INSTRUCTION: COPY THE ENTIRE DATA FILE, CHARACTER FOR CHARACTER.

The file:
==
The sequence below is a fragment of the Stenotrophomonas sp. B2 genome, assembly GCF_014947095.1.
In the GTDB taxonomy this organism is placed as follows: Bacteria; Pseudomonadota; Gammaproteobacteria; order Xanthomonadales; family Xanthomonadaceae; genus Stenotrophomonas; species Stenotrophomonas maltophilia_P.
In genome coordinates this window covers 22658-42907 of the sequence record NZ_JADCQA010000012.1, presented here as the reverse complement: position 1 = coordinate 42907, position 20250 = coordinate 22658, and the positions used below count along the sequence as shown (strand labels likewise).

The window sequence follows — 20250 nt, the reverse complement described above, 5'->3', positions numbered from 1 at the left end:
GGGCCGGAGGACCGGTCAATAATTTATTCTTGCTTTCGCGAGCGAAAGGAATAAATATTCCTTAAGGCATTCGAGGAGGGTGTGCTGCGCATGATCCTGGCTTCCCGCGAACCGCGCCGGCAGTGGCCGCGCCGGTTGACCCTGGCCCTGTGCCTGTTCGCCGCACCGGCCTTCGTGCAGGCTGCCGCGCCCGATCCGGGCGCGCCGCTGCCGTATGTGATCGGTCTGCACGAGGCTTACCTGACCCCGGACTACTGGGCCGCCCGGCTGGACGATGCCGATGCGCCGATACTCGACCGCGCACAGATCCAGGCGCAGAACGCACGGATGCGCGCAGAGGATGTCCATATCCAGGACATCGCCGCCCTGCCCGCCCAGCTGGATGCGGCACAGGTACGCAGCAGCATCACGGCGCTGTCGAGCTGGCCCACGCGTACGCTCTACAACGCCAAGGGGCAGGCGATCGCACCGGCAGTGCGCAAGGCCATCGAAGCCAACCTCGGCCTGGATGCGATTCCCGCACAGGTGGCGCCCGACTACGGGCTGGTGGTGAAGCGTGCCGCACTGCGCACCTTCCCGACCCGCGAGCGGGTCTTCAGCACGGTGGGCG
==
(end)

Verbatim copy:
The sequence below is a fragment of the Stenotrophomonas sp. B2 genome, assembly GCF_014947095.1.
In the GTDB taxonomy this organism is placed as follows: Bacteria; Pseudomonadota; Gammaproteobacteria; order Xanthomonadales; family Xanthomonadaceae; genus Stenotrophomonas; species Stenotrophomonas maltophilia_P.
In genome coordinates this window covers 22658-42907 of the sequence record NZ_JADCQA010000012.1, presented here as the reverse complement: position 1 = coordinate 42907, position 20250 = coordinate 22658, and the positions used below count along the sequence as shown (strand labels likewise).

The window sequence follows — 20250 nt, the reverse complement described above, 5'->3', positions numbered from 1 at the left end:
GGGCCGGAGGACCGGTCAATAATTTATTCTTGCTTTCGCGAGCGAAAGGAATAAATATTCCTTAAGGCATTCGAGGAGGGTGTGCTGCGCATGATCCTGGCTTCCCGCGAACCGCGCCGGCAGTGGCCGCGCCGGTTGACCCTGGCCCTGTGCCTGTTCGCCGCACCGGCCTTCGTGCAGGCTGCCGCGCCCGATCCGGGCGCGCCGCTGCCGTATGTGATCGGTCTGCACGAGGCTTACCTGACCCCGGACTACTGGGCCGCCCGGCTGGACGATGCCGATGCGCCGATACTCGACCGCGCACAGATCCAGGCGCAGAACGCACGGATGCGCGCAGAGGATGTCCATATCCAGGACATCGCCGCCCTGCCCGCCCAGCTGGATGCGGCACAGGTACGCAGCAGCATCACGGCGCTGTCGAGCTGGCCCACGCGTACGCTCTACAACGCCAAGGGGCAGGCGATCGCACCGGCAGTGCGCAAGGCCATCGAAGCCAACCTCGGCCTGGATGCGATTCCCGCACAGGTGGCGCCCGACTACGGGCTGGTGGTGAAGCGTGCCGCACTGCGCACCTTCCCGACCCGCGAGCGGGTCTTCAGCACGGTGGGCG